"Ça m'est égal. I do not care about my life anymore. My children are more important to me. Please make sure Élisabeth takes care of them." Élisabeth is her sister-in-law. I can't believe she was pleading me.
"I will try," I said.
"No you won't." She glared directly in my eyes. "You hate me like everyone else in this country."
That made me angry. "Well, can you blame me? With all your purchasing and gambling, you just made me sicker and sicker. You and your husband were grinding me into the dust. I can't believe Austria and Prussia wanted Louis to stay in charge!" I was letting everything out at that moment.
"They were just scared that a revolution would commence in their territories." Marie's voice was still calm.
I threw my hands up in the air. "Maybe a revolution should begin all over the world like in America! All of these countries need to be enlightened."
Marie stood up and the guard did not move. "Look where that has gotten us. It has resulted in wars and bloodshed. You lost your friendship with Prussia from war."
She had a point. "That's true, but I also lost the monarchy's trust." I ran up to the cell bars and grabbed them fiercely. "Your family actually tried to run away to Austria! My own boss betrayed me." My voice was spitting out flames of hate.
Marie threw her arms in the air. "Just look at you! You're acting like a Jacobin." She was right on the looks part. I had on a blue waistcoat and tailcoat; my breeches were blue as well. I also had on white socks and black shoes. I wish I could wear more colorful clothes, but it was for the cause. "What would you do if you were me? I was trying to protect my family. The truth is, France, you betrayed us." Her voice was cracking.
I was taken back at that comment. Deep down, I knew it was for their safety, but they still shouldn't have run away. It just made the public despise them more. Marie fell to her knees and placed her head into her hands; then she started to cry. "I'm sorry, France. Je regrette."
I opened the jail cell with the keys that the head guard gave me. The guard began to walk towards me, but I waved my hand to him. He obeyed and stopped in his tracks. I walked to stand before her. "It's not entirely your fault, Marie Antoinette. You and Louis were unprepared. You became queen at a time of change; it was just bad timing." I knelt down and placed my hand on her shoulder. "I do still have a disliking of you, but I forgive you. It will take time for me to heal though."
I lifted her chin up to gaze into her eyes. There was a mixture of fear and happiness in her greyish-blue orbs. "Merci, I needed to hear that, France. Can you do one last thing for me?"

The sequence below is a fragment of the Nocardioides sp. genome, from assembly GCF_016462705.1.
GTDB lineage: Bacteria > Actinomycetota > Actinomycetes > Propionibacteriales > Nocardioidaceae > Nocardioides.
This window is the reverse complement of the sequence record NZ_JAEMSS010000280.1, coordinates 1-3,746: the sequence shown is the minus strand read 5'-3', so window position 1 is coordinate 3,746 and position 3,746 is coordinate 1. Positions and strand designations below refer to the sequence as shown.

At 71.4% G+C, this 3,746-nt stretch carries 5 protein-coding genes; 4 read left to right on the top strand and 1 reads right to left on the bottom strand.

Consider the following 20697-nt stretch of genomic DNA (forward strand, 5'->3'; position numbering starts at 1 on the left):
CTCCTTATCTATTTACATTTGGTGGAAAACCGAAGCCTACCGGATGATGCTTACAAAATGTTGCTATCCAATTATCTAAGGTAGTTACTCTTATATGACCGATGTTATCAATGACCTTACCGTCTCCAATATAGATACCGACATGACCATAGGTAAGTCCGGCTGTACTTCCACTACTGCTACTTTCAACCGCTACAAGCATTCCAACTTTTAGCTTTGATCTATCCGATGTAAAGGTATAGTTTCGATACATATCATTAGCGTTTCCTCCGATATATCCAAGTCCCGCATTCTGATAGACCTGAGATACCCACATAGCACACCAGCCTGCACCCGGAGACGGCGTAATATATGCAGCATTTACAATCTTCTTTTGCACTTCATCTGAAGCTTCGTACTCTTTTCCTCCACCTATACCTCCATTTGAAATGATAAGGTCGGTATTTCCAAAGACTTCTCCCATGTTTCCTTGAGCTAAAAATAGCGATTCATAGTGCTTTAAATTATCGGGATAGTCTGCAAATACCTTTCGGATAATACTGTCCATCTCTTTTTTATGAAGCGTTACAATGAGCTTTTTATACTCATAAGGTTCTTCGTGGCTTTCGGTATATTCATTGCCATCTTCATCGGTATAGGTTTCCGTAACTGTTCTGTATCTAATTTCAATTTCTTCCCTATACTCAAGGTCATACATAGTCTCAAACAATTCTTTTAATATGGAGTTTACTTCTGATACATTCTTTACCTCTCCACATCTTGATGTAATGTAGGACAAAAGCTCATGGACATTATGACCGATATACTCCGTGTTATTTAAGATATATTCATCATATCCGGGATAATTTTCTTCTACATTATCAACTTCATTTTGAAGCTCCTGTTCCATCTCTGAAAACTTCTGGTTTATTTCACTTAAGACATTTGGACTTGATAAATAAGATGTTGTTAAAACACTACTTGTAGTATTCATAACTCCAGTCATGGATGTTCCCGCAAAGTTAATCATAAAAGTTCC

"What is your request?"
She stood up and went to her desk; she folded a piece of paper in half and handed it to me. I stood up with a puzzled expression. "Can you give this letter to Élisabeth for me? It's a goodbye letter to her and my children."
I gave her a sympathetic look. "Oui, I will."
Marie gave me one last smile. Suddenly, the door to Marie's prison cell burst wide open. It was some national guards and a few of Robepierre's men coming for Marie. Her end was near. I quickly tucked the letter in my waistcoat. One of the guards took Marie's arm and sat her down on a chair. He took off her bonnet and got out some scissors. He sheared off Marie's long grayish hair. Then the guard was joined by another guard as they proceeded to take Marie to the carriage. They didn't even notice I was there. When they were a few paces in front of me, I began to follow them.
A few minutes later, we were walking outside to the wagon. Wait...a wagon? I stopped for a minute because I was so shocked. When Louis was beheaded, he was taken by a covered carriage. They're just giving her an open wagon like a normal person. Even Marie stopped for a second before she was escorted on to the wagon.
Then a guard gave a signal for the horses to go. I followed the National Guard behind the wagon. Marie sat up straight with dignity as the mob began to throw terrible insults to her. Then the wagon halted about ten feet away from the guillotine.
Two new guards took her arms as she walked down the steps of the wagon. I shoved my way to the front of the crowd. This was Jeanne d'Arc all over again. Marie slowly climbed the steps to the death machine. She accidently stepped on the executioner's foot. "Pardon me, sir. I did not do it on purpose," she said. Those were her last words.
The crowd became silent as she was strapped to the bed of the machine. As they performed the finishing touches, I prayed for her. Then the blade was released and her head was detached from her neck. Fresh blood stains were added to the blade. The crowd cheered as the executioner held up the head of the late queen.
When the hype died down, I went back to the courthouse. I walked into the building and sat on the same bench that I was sitting on earlier. I pulled out the letter from Marie. At least her children will get a goodbye from their mother. "The country is fully ours, eh France?" a voice asked.
I lifted my head up to see to whom the voice belonged to. His square head and white wig made me recognize him instantly. My current boss, Maximilian Robespierre. I sighed, "Yes, it is ours at last."
"What is that?" He was pointing to the letter. I stared at him for a moment, deciding if I should tell him. "You can trust me." His tone of voice said otherwise, but I had to answer my boss.
"It's a letter from Marie Antoinette to her sister-in-law, Élisabeth. She asked me to give it to her."
"You can hand it to me. I'll give it to her." He held his hand out, but I didn't give it to him. "Come on, you can trust your boss." Hesitantly, I handed him the letter. "Merci beaucoup, now if you excuse me, I have some business to attend to," then I was alone again.
He told me that I could trust him, but my heart told me that there was more bloodshed ahead. He already has sent over a hundred nobles to the guillotine. His reign of terror was just going to continue, I could feel it. Who knows when this revolution will end, but it's not going to be anytime soon. I just hope that Élisabeth gets that letter.